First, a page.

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NFL rule changes and points of emphasis for the 2016-17 regular season

A look at important rule changes for this upcoming football season.

FLORHAM PARK, N.J. - Every year in March, all 32 NFL owners gather in unison after the NFL Combine to vote on any new rules proposed by the NFL Competition Committee. The meeting aims to provide clarity for coaches and players alike, while adding nuances to the game that make competition fair, and keep the fans entertained. Commissioner Roger Goodell has been catching flack regarding player safety, so don't be surprised that some of the changes this year as in years previous, involve minimizing contact.

The outcome of this year's meeting resulted in nine new changes that will effect the upcoming season. Here's some of what the owners approved to implement this year.

No Chop Blocks:

The league is looking out for defensive players on this one. Blockers can no longer aim for the lower legs of a defender, so when an offensive lineman gets out front as a lead blocker he may need to execute a more traditional block on run or pass plays. However, if the defense first initiates contact above the waist of a player there is no foul.

Expansion of the Horse Collar Rule:

The rule expands the horse collar zone beyond just the neck area of the jersey. Pulling a runner down by the name plate area of his jersey is now illegal.

Illegal Touching:

If an offensive player runs out of bounds and is the first to touch or catch a forward pass the play will not count and that team will lose a down. Last year, this violation would result in a five-yard penalty on the offending team and a do-over of the down.

Headsets:

"Permit offensive and defensive play callers on each team’s coaching staff to use the coach-to-player communication system whether they are on the field or in the coaches’ booth. Previously, the play caller had to be on the sideline to be allowed to communicate with the designated player."

Extra Points:

The line of scrimmage for extra point attempts will permanently be the 15-yard line. The defense can return any failed try. This change was introduced last season but is now permanent.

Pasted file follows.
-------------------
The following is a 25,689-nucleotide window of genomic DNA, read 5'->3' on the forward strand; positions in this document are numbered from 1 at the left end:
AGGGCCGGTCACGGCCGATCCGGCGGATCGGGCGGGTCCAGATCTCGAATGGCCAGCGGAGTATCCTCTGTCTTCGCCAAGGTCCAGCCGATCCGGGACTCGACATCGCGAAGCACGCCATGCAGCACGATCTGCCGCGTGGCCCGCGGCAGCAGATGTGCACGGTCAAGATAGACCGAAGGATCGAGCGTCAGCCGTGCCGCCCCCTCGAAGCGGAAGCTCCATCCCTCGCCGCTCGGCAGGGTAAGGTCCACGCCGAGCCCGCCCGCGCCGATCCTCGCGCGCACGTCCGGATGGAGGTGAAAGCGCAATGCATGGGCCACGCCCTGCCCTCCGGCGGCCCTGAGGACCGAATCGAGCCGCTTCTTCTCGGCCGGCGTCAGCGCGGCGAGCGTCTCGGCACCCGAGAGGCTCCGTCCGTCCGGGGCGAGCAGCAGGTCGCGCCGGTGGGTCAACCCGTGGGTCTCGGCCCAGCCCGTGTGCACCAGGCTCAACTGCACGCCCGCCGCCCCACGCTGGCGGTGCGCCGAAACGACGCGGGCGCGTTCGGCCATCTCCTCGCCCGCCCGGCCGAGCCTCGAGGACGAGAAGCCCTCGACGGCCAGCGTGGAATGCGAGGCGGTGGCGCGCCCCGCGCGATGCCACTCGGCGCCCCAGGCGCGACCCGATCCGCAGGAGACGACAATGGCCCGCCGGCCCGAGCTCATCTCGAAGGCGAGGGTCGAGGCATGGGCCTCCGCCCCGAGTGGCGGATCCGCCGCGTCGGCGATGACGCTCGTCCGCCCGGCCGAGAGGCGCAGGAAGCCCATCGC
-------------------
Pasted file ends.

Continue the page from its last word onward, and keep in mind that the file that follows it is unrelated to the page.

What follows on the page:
The next two rules are on a one-year trial run and will be voted on for permanent adoption in 2017.

Unsportsmanlike Conduct Fouls:

A player will be ejected after committing two unsportsmanlike conduct penalty's. This pertains to fighting, touchdown celebrations (taunting), and vulgar language towards opponents or officials.

Touchbacks at the 25:

Touchbacks will now be spotted at the 25-yard line instead of the 20-yard line. Coaches will have to approach special teams more strategically because this gives the offense more room to operate.

One major point of emphasis this year will be non-players entering the field of play. "A coach cannot leave the bench area to question a game official, and at no time is a coach allowed onto the field of play. At no time can an assistant coach leave the bench area, even during breaks after scoring plays. These rules remain in effect during any timeout." Coaches may only leave the bench area when calling a timeout, discarding a challenge, or checking on an injured player.  For short, fans will recognize this as the "Joey Porter rule." The Pittsburgh Steelers' linebacker coach was on the field when he got into an altercation with Cincinnati Bengals defensive back Adam Jones during the AFC wild card round. Jones was penalized 15 yards on the play which helped the Steelers win the game. But this year Porter will be penalized 15 yards for unsportsmanlike conduct if the incident were to reoccur.

On a side note, the NFL updated its verbiage on what is and isn't a catch. Over the years we've learned how controversial this rule can be watching infamous crunch time non-catches by wide-outs Dez Bryant and Calvin Johnson. I'll spare readers and refrain from trying to provide a clear explanation on a definition that certainly has some gray areas.

But enough of all this rule talk Jets training camp is less than a week away, and while coaches call plays and players take reps, referees will not only be adjusting their lanyard's, but they'll need to adjust to the new rules.

For more information on these changes, head to the NFL Football Operations website for the official NFL 2016 Rulebook and video demonstrations of certain penalties.

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Marcus Reynolds is a staff writer for Jetsinsider.com. He can be reached on Twitter (@Marcus_JRNL) or email (mcreyn17@gmail.com)


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